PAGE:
Some of these reasons include:
- Traveling outside the country to support the federal law enforcement or national security interests of the U.S.
- Traveling to support the wellbeing, safety, or care of an immediate relative, especially a minor child
- Traveling abroad to get some medical treatments that help sustain their lives, especially for treatments that cannot be obtained while in the U.S.
Related: A Complete Guide to DACA
Can I Use My DACA Card as an I.D.?
Over the next few years, there is a push for all United States citizens to carry a READ ID. Applicants must meet stricter criteria to obtain the identification, and they will be required for domestic flights. Most states allow DACA cards to be used as an I.D., and some even let the holder present it for a REAL ID. But if the DACA has expired, the recipient will need to submit another form of identification. Using a DACA card for an I.D. depends on the specific state, as they set their own requirements for licenses and official identification.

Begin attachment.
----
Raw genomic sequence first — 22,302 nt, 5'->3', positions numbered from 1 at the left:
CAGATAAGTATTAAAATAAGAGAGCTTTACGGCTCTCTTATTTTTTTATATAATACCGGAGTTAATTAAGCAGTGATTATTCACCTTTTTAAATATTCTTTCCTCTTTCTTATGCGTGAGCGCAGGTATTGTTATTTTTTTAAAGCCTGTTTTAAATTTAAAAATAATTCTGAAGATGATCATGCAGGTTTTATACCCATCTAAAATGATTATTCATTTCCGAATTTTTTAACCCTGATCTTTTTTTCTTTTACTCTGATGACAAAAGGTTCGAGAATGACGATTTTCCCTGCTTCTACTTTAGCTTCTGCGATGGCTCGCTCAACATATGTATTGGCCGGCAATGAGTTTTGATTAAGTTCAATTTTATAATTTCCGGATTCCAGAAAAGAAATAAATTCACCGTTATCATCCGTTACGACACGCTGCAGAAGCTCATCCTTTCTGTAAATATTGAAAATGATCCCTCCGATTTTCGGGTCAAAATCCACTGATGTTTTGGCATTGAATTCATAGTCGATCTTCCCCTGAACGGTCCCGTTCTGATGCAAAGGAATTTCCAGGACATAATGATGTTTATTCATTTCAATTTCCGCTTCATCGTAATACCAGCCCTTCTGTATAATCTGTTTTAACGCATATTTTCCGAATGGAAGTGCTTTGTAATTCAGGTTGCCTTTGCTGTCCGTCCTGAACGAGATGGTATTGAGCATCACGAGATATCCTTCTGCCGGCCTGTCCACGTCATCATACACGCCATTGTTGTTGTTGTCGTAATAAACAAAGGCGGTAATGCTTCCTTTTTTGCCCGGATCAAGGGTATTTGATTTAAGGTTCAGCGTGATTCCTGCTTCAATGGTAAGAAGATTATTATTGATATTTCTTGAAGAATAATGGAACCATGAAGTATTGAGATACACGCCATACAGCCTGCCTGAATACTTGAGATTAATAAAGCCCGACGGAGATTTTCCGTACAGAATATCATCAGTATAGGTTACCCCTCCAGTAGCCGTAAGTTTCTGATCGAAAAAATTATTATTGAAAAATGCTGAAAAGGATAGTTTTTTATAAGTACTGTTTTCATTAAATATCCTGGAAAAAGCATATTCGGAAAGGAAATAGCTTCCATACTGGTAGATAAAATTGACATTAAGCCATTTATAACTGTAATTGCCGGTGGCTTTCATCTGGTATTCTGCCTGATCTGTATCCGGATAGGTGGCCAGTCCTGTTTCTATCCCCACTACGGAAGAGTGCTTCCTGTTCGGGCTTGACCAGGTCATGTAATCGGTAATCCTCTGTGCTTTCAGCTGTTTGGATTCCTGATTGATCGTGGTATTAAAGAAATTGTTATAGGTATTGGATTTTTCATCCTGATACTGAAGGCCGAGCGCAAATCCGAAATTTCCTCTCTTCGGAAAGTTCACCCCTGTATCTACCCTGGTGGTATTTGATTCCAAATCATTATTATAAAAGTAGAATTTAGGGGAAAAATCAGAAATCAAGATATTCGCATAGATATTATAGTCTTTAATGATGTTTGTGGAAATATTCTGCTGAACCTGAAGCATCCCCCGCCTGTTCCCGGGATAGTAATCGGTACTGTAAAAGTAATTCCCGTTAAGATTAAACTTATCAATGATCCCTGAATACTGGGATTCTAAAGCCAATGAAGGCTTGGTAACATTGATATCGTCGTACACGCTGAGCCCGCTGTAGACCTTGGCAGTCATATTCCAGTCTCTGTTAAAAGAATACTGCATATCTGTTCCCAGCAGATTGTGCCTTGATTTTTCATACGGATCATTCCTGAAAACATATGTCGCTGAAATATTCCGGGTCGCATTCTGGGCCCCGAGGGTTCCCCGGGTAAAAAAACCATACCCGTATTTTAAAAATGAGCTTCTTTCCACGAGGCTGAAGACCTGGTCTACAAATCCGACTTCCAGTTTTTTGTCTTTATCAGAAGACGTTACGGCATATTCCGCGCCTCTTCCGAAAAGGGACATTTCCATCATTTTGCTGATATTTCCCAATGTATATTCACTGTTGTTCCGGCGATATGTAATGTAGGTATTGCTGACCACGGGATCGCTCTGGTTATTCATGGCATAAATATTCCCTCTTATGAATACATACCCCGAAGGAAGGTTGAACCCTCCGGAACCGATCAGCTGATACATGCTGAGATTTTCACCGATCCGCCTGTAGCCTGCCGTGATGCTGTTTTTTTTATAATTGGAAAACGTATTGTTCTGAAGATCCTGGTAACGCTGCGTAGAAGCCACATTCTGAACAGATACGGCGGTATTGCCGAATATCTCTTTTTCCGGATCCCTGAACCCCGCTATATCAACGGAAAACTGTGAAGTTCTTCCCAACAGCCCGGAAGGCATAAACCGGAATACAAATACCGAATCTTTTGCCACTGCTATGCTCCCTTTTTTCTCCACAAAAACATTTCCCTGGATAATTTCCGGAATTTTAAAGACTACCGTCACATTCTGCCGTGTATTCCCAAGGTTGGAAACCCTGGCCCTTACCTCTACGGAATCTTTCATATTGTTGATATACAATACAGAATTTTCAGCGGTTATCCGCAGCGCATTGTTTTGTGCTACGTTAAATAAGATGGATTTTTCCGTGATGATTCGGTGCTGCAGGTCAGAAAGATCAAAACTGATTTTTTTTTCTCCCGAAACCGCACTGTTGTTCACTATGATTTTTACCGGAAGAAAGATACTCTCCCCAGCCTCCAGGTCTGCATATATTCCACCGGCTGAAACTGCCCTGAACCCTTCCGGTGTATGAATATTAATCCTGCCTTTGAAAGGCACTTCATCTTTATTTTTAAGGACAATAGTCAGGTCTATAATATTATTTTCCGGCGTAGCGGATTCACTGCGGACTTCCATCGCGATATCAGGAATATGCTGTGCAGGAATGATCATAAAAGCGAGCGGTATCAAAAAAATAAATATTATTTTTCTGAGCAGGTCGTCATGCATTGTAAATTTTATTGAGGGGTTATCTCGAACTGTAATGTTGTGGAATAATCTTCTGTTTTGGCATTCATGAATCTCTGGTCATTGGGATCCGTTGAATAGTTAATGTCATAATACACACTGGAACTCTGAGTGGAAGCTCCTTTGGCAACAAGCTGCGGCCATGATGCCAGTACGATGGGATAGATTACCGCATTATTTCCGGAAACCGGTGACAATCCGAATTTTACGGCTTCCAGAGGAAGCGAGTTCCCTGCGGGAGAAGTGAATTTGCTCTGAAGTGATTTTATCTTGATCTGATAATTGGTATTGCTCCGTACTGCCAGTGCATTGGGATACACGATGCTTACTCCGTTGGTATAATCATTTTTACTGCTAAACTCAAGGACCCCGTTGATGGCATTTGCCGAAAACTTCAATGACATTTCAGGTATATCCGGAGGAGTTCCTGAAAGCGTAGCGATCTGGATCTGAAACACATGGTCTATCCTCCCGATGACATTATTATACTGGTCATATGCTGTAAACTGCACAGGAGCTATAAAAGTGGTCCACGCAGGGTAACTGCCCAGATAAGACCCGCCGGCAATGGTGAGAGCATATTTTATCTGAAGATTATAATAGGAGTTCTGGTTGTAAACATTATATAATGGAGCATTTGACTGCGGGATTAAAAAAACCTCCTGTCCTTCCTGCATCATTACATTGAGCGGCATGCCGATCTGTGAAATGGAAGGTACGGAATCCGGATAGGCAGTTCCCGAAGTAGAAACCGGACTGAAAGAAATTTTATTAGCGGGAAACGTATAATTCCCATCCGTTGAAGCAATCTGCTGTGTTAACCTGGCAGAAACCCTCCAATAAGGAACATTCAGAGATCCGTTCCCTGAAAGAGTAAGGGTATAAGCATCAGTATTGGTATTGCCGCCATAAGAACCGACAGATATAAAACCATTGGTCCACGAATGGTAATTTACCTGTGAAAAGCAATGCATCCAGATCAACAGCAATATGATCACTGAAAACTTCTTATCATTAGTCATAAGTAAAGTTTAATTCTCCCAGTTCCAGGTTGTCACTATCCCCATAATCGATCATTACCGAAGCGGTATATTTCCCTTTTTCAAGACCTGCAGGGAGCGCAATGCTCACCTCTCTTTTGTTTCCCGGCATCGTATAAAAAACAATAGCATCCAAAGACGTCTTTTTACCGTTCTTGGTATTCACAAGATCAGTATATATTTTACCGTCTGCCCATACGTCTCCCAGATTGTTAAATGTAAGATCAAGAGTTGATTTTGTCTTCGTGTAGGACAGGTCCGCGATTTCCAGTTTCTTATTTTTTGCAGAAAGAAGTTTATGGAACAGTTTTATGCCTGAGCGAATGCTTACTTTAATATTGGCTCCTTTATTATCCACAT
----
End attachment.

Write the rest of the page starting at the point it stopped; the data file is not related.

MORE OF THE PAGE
Do You Need a Passport for DACA?
If you want to travel, you need to have some photo identification. In many cases, the DACA recipient does have a passport from their country of birth. You can travel with a valid, unexpired passport from your country. Before you travel internationally, you need to check the latest information about the program as it can change. For now, DACA recipients can travel with a passport to a foreign country.
Do DACA Recipients Have Green Cards?
Yes, a DACA recipient can obtain a green card, but only under certain circumstances. If you have entered the United States with Advance Parole or an initial entry on a valid visa, you could qualify for a green card. There are many types of green cards, including employment-based, family-based, and humanitarian. Like most green cards, the applicant must meet specific eligibility requirements to apply and get approval for these statuses.
Can DACA Recipients Marry a Citizen?